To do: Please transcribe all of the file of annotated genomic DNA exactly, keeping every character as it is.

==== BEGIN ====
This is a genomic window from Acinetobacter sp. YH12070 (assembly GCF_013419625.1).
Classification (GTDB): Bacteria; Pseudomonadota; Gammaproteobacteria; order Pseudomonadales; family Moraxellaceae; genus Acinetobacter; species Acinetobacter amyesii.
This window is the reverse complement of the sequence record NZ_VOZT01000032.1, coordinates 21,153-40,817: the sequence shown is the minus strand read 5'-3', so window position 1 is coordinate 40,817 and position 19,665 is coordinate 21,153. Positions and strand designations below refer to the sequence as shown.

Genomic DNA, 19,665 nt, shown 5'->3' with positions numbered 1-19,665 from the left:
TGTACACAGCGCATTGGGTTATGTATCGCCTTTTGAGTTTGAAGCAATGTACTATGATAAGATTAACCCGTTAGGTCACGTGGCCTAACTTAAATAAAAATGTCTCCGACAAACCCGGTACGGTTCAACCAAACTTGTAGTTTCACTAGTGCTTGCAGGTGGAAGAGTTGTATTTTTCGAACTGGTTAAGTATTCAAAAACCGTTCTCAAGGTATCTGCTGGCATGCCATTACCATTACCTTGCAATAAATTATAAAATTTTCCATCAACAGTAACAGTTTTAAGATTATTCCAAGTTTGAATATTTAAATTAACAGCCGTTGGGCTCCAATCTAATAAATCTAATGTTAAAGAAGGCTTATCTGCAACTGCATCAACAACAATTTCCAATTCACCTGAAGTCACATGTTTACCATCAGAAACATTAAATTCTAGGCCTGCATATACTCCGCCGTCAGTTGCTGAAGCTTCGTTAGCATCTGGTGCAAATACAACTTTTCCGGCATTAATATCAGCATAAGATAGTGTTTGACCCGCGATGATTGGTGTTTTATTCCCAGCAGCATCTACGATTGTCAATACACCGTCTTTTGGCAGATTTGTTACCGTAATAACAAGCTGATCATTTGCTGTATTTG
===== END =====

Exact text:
This is a genomic window from Acinetobacter sp. YH12070 (assembly GCF_013419625.1).
Classification (GTDB): Bacteria; Pseudomonadota; Gammaproteobacteria; order Pseudomonadales; family Moraxellaceae; genus Acinetobacter; species Acinetobacter amyesii.
This window is the reverse complement of the sequence record NZ_VOZT01000032.1, coordinates 21,153-40,817: the sequence shown is the minus strand read 5'-3', so window position 1 is coordinate 40,817 and position 19,665 is coordinate 21,153. Positions and strand designations below refer to the sequence as shown.

Genomic DNA, 19,665 nt, shown 5'->3' with positions numbered 1-19,665 from the left:
TGTACACAGCGCATTGGGTTATGTATCGCCTTTTGAGTTTGAAGCAATGTACTATGATAAGATTAACCCGTTAGGTCACGTGGCCTAACTTAAATAAAAATGTCTCCGACAAACCCGGTACGGTTCAACCAAACTTGTAGTTTCACTAGTGCTTGCAGGTGGAAGAGTTGTATTTTTCGAACTGGTTAAGTATTCAAAAACCGTTCTCAAGGTATCTGCTGGCATGCCATTACCATTACCTTGCAATAAATTATAAAATTTTCCATCAACAGTAACAGTTTTAAGATTATTCCAAGTTTGAATATTTAAATTAACAGCCGTTGGGCTCCAATCTAATAAATCTAATGTTAAAGAAGGCTTATCTGCAACTGCATCAACAACAATTTCCAATTCACCTGAAGTCACATGTTTACCATCAGAAACATTAAATTCTAGGCCTGCATATACTCCGCCGTCAGTTGCTGAAGCTTCGTTAGCATCTGGTGCAAATACAACTTTTCCGGCATTAATATCAGCATAAGATAGTGTTTGACCCGCGATGATTGGTGTTTTATTCCCAGCAGCATCTACGATTGTCAATACACCGTCTTTTGGCAGATTTGTTACCGTAATAACAAGCTGATCATTTGCTGTATTTG